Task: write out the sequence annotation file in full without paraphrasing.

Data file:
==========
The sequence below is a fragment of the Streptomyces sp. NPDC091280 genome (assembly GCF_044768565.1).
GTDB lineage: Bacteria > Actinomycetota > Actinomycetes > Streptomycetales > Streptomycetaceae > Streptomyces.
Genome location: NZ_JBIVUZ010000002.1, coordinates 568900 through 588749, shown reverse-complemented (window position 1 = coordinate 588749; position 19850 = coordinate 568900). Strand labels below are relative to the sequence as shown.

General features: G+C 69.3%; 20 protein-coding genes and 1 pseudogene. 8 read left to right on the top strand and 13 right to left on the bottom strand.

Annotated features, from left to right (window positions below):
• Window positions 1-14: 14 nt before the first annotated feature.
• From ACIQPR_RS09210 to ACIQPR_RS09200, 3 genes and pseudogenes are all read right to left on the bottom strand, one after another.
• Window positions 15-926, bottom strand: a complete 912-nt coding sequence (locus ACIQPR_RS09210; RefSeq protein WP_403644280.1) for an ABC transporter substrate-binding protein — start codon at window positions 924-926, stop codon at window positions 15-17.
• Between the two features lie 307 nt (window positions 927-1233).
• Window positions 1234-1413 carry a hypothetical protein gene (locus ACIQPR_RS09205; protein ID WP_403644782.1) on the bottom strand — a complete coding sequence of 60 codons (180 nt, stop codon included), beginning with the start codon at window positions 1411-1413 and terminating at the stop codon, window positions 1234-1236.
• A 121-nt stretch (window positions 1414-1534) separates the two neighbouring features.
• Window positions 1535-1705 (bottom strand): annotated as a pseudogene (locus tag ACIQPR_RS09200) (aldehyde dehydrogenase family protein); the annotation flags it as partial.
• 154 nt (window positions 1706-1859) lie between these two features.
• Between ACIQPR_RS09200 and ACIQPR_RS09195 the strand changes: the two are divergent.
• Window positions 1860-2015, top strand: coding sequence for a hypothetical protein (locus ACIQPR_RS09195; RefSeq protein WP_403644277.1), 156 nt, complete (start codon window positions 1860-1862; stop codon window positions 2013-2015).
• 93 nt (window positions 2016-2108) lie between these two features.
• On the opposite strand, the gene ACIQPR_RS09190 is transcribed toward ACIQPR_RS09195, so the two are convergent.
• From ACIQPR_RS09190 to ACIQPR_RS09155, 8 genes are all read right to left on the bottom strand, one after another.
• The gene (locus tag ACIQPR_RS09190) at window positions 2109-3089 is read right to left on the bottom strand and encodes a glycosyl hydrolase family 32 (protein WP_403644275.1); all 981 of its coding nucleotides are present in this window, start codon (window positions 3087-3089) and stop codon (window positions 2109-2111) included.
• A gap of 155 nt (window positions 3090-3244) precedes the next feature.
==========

The sequence below is a fragment of the Streptomyces sp. NPDC091280 genome (assembly GCF_044768565.1).
GTDB lineage: Bacteria > Actinomycetota > Actinomycetes > Streptomycetales > Streptomycetaceae > Streptomyces.
Genome location: NZ_JBIVUZ010000002.1, coordinates 568900 through 588749, shown reverse-complemented (window position 1 = coordinate 588749; position 19850 = coordinate 568900). Strand labels below are relative to the sequence as shown.

General features: G+C 69.3%; 20 protein-coding genes and 1 pseudogene. 8 read left to right on the top strand and 13 right to left on the bottom strand.

Annotated features, from left to right (window positions below):
• Window positions 1-14: 14 nt before the first annotated feature.
• From ACIQPR_RS09210 to ACIQPR_RS09200, 3 genes and pseudogenes are all read right to left on the bottom strand, one after another.
• Window positions 15-926, bottom strand: a complete 912-nt coding sequence (locus ACIQPR_RS09210; RefSeq protein WP_403644280.1) for an ABC transporter substrate-binding protein — start codon at window positions 924-926, stop codon at window positions 15-17.
• Between the two features lie 307 nt (window positions 927-1233).
• Window positions 1234-1413 carry a hypothetical protein gene (locus ACIQPR_RS09205; protein ID WP_403644782.1) on the bottom strand — a complete coding sequence of 60 codons (180 nt, stop codon included), beginning with the start codon at window positions 1411-1413 and terminating at the stop codon, window positions 1234-1236.
• A 121-nt stretch (window positions 1414-1534) separates the two neighbouring features.
• Window positions 1535-1705 (bottom strand): annotated as a pseudogene (locus tag ACIQPR_RS09200) (aldehyde dehydrogenase family protein); the annotation flags it as partial.
• 154 nt (window positions 1706-1859) lie between these two features.
• Between ACIQPR_RS09200 and ACIQPR_RS09195 the strand changes: the two are divergent.
• Window positions 1860-2015, top strand: coding sequence for a hypothetical protein (locus ACIQPR_RS09195; RefSeq protein WP_403644277.1), 156 nt, complete (start codon window positions 1860-1862; stop codon window positions 2013-2015).
• 93 nt (window positions 2016-2108) lie between these two features.
• On the opposite strand, the gene ACIQPR_RS09190 is transcribed toward ACIQPR_RS09195, so the two are convergent.
• From ACIQPR_RS09190 to ACIQPR_RS09155, 8 genes are all read right to left on the bottom strand, one after another.
• The gene (locus tag ACIQPR_RS09190) at window positions 2109-3089 is read right to left on the bottom strand and encodes a glycosyl hydrolase family 32 (protein WP_403644275.1); all 981 of its coding nucleotides are present in this window, start codon (window positions 3087-3089) and stop codon (window positions 2109-2111) included.
• A gap of 155 nt (window positions 3090-3244) precedes the next feature.